The Conundrum of Precision Medicine

Like so much in life, the concept of precision medicine is simple enough: to make sure the treatments and therapies used with patients match their unique genetic wiring based on the latest science and powerful analytic tools. But it’s not so simple.

According to the National Research Council, precision medicine incorporates genetic, environmental, and lifestyle factors into a patient’s treatment. It encourages the use of the term over “personalized medicine” for clarity, since personalization can convey much beyond the specifics of diagnosing and treating a patient’s medical condition. A key element of precision medicine is pharmacogenomics, a relatively new field that combines pharmacology (the science of drugs) and genomics (the study of genes and their functions) to develop effective, safe medications and doses that will be tailored to variations in a person’s genes. The early results of precision medicine have taught us a lot about treating cancer and certain maladies in children and there’s promising signs for neurologic and mental health disorders and others. But in precision medicine, the more we know, the less we know. Thus the conundrum.

Years ago, I started the Vanderbilt Center for Evidence-based Medicine working closely with the health system’s biomedical informatists, medical librarians and clinical research teams. The task seemed simple enough: make sure the latest science was the basis for how our patients were treated, and monitor adherence by our care teams to evidence-based algorithms and step therapies. It wasn’t easy then or now. Staying abreast of breakthroughs in precision medicine research was a key element of our task. But then as now, there are challenges in precision medicine that must be addressed:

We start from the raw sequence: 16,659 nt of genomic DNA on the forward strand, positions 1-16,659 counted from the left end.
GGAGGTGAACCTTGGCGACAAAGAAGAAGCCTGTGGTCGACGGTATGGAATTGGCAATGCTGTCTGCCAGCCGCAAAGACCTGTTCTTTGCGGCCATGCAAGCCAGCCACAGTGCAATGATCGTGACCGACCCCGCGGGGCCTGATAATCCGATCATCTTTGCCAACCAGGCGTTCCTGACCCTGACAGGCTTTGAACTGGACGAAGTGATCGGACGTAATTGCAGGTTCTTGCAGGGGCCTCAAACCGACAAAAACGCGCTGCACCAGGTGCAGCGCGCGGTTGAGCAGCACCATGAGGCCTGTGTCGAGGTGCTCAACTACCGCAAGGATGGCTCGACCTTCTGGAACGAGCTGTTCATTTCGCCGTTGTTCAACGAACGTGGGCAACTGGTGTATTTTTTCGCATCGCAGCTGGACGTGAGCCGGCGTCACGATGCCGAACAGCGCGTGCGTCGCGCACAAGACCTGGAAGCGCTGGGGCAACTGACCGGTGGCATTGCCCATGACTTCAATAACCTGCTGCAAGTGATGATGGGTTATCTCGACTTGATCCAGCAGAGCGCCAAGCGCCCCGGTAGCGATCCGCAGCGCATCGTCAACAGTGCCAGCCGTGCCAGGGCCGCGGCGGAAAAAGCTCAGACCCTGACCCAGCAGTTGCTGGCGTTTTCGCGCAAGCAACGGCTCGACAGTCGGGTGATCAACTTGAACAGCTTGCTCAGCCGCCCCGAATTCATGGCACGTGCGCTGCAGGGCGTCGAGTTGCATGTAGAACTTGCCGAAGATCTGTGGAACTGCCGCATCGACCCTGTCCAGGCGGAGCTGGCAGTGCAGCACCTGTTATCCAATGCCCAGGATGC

The Limits of Evidence: When incorporating signs, symptoms, risk factors and co-morbidities into a diagnosis, then adding environmental, lifestyle and patient preferences into the mix, there’s scant evidence upon which to base a definitive conclusion. The databases combining millions of patient records with external data about their lives outside controlled clinical trials are limited. Patient registries for certain chronic and cancer populations are promising, but inadequate. We’re making progress, but not fast enough. And a methodology that’s commonly used across the health system to systematically assess strength of evidence is needed, especially one that can be easily understood by patients and consumers. The bottom line: strength of evidence the efficacy and effectiveness of precision medicines is still a work in process for many biologics in the pipeline.

The Limits of Clinician Acceptance: Physicians are skeptics. They prefer their own tried and true methods if even shown outdated. In the real world, suggestions from genetic counselors, medical librarians, online search tools and even professional society recommendations take a back seat to a clinician’s gut instincts.   Though the computational power in the burgeoning field of biomedical informatics is impressive, many clinicians prefer to practice from habits and preferences, rather than proven scientific best practices. And often patients are unaware. The bottom line: precision medicines find their way into routine practice settings slowly, even when evidence of their effectiveness is strong.

The Limits of Funding: Contrary to some views, the healthcare industry is not a money pit. There’s a limit to what can be spent however uncomfortable the concept. Precision medicines that are proven to work help a few at the expense of the many. Investors and clinical researchers see the opportunities for biologics that are efficacious and effective as gold mines; patients see them as clinical salvation; and the rest hope access can be more widely available at lower costs. The lack of a coherent policy about access to and funding for the expansion of precision medicine is a fault line that needs attention. The bottom line: paying for precision medicines is not a payer issue, it’s a systemic issue impacting every sector. 

What’s ahead for precision medicine?